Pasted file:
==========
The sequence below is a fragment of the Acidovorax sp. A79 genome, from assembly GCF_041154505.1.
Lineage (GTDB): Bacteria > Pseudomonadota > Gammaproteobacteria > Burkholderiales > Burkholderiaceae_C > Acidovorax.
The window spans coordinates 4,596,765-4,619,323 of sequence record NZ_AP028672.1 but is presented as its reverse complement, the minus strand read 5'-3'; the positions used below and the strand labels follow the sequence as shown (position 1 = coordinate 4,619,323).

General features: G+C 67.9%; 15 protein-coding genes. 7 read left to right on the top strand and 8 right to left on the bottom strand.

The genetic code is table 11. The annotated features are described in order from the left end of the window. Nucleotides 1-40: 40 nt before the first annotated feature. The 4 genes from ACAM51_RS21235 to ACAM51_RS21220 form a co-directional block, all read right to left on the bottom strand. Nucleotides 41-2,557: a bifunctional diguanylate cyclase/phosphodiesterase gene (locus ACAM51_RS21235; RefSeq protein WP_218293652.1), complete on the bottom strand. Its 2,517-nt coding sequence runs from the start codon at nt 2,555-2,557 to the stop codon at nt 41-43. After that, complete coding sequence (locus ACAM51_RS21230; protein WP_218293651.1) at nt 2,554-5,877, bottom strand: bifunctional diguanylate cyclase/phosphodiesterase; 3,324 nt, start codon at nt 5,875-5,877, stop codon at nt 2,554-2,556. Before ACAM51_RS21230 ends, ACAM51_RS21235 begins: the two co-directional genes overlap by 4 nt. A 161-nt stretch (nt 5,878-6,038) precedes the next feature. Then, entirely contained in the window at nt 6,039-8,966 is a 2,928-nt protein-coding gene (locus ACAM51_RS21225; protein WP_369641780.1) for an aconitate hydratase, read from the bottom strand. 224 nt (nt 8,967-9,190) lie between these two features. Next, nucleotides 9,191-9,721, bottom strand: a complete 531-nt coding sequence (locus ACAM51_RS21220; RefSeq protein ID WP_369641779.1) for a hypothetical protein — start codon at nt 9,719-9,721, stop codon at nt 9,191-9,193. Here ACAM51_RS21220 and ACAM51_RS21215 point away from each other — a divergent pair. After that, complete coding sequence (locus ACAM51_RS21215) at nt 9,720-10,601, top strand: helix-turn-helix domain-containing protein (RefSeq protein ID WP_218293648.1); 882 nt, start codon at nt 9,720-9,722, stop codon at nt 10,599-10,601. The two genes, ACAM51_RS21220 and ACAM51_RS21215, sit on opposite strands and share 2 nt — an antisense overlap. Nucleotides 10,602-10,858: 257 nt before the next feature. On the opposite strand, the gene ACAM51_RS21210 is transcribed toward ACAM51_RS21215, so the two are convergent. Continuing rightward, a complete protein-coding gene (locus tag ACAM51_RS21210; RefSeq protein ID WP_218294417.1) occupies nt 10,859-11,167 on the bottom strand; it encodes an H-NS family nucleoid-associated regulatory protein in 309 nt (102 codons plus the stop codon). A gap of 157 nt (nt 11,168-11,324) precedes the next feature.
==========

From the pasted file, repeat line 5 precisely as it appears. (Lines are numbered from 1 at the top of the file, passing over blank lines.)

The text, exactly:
The genetic code is table 11. The annotated features are described in order from the left end of the window. Nucleotides 1-40: 40 nt before the first annotated feature. The 4 genes from ACAM51_RS21235 to ACAM51_RS21220 form a co-directional block, all read right to left on the bottom strand. Nucleotides 41-2,557: a bifunctional diguanylate cyclase/phosphodiesterase gene (locus ACAM51_RS21235; RefSeq protein WP_218293652.1), complete on the bottom strand. Its 2,517-nt coding sequence runs from the start codon at nt 2,555-2,557 to the stop codon at nt 41-43. After that, complete coding sequence (locus ACAM51_RS21230; protein WP_218293651.1) at nt 2,554-5,877, bottom strand: bifunctional diguanylate cyclase/phosphodiesterase; 3,324 nt, start codon at nt 5,875-5,877, stop codon at nt 2,554-2,556. Before ACAM51_RS21230 ends, ACAM51_RS21235 begins: the two co-directional genes overlap by 4 nt. A 161-nt stretch (nt 5,878-6,038) precedes the next feature. Then, entirely contained in the window at nt 6,039-8,966 is a 2,928-nt protein-coding gene (locus ACAM51_RS21225; protein WP_369641780.1) for an aconitate hydratase, read from the bottom strand. 224 nt (nt 8,967-9,190) lie between these two features. Next, nucleotides 9,191-9,721, bottom strand: a complete 531-nt coding sequence (locus ACAM51_RS21220; RefSeq protein ID WP_369641779.1) for a hypothetical protein — start codon at nt 9,719-9,721, stop codon at nt 9,191-9,193. Here ACAM51_RS21220 and ACAM51_RS21215 point away from each other — a divergent pair. After that, complete coding sequence (locus ACAM51_RS21215) at nt 9,720-10,601, top strand: helix-turn-helix domain-containing protein (RefSeq protein ID WP_218293648.1); 882 nt, start codon at nt 9,720-9,722, stop codon at nt 10,599-10,601. The two genes, ACAM51_RS21220 and ACAM51_RS21215, sit on opposite strands and share 2 nt — an antisense overlap. Nucleotides 10,602-10,858: 257 nt before the next feature. On the opposite strand, the gene ACAM51_RS21210 is transcribed toward ACAM51_RS21215, so the two are convergent. Continuing rightward, a complete protein-coding gene (locus tag ACAM51_RS21210; RefSeq protein ID WP_218294417.1) occupies nt 10,859-11,167 on the bottom strand; it encodes an H-NS family nucleoid-associated regulatory protein in 309 nt (102 codons plus the stop codon). A gap of 157 nt (nt 11,168-11,324) precedes the next feature.